part of the wintering team at Davis base in 1969. During that
time I built an ice yacht out of available materials, with the
exception of the sail, which had been donated by one of the Port
Phillip bay yacht clubs.
Once the sea ice had frozen and the wind had removed the snow
layer to expose a smooth icy surface, the yacht was brought out
and it performed very well. It could be sailed solo, but was
safer two-up, because there was less risk of capsizing.
On one occasion, in a following wind, we failed to see an
up-coming tide crack. The front runner stuck in the crack
causing the boom (made of steel pipe) to swing violently
around, collecting me on the side of the head. I was knocked
unconsious and Peter Jackson, my sailing partner, carried me
several hundred metres to the base where I got medical assistance
from Dr Des Parker. The extent of my injuries was a perforated ear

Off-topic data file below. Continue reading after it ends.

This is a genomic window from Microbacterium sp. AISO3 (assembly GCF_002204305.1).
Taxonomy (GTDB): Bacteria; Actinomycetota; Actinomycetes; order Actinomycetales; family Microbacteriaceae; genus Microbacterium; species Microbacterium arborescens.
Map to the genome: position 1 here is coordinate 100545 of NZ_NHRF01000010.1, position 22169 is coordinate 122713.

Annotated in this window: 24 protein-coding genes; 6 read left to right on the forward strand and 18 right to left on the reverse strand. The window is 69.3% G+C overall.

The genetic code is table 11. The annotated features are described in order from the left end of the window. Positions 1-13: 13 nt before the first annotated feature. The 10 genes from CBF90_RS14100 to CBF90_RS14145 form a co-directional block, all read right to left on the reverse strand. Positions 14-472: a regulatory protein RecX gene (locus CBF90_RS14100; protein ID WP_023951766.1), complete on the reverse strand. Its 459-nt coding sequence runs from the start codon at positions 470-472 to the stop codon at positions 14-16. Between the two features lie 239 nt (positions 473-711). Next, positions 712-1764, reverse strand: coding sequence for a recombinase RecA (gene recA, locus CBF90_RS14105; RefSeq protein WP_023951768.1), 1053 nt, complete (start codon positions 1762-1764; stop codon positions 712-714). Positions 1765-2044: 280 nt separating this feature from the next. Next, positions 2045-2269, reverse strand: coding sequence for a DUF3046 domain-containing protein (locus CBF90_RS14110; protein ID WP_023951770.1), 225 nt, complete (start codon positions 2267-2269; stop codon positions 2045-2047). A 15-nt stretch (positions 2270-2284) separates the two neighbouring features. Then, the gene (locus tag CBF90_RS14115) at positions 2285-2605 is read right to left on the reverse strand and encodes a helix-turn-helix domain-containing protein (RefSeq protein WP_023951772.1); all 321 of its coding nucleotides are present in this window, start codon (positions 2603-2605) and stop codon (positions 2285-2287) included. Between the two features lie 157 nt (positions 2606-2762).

drum, which took several weeks recovery.
The ice yacht was modified to extend the mast foot by a further
300mm, giving safe head-room beneath the swinging boom. Sailing
continued right up till the ice surface became too mushy,
providing plenty of exhiliration for all those who liked to
As for the furtherest south, Davis is a full degree further south
than Mawson. So is this a new record for southern-most ice
Attached is a photo of two ice sailors enjoying a sail in the sea
ice in front of Davis station. It is interesting to compare the
base layout in 1969 compared to modern day.
Regards, David Cowan
Photo by Ian Allison
'...The dog food consisted
predominantly of 'pemmican'. In one sense the pemmican blocks
were like 'designer' meals consisting of meat, fat, liver,
grains and vitamins. The dogs were usually fed a 450 gram 'base'
block on the station and a 600 gram 'field' block which had a
higher content of fat when on trips. This was supplemented with
kitchen food scraps, a small amount of butter and margarine,
expired canned products and limited quantities of expired meat
and offal. Seals were also killed for meat (about 30-50 /year)
until 1985. Needless to say the killing of seals was not viewed
with enthusiasm but was seen at the time a necessary act to
ensure adequate nutrition and supplies of meat for the dogs.
Phil Chapman (1958) wrote into
the feedback line with this account:
One of my jobs at Mawson was
hunting (or, rather, slaughtering) seals, for meat to feed the
dogs, and occasionally ourselves... We usually took a dogsled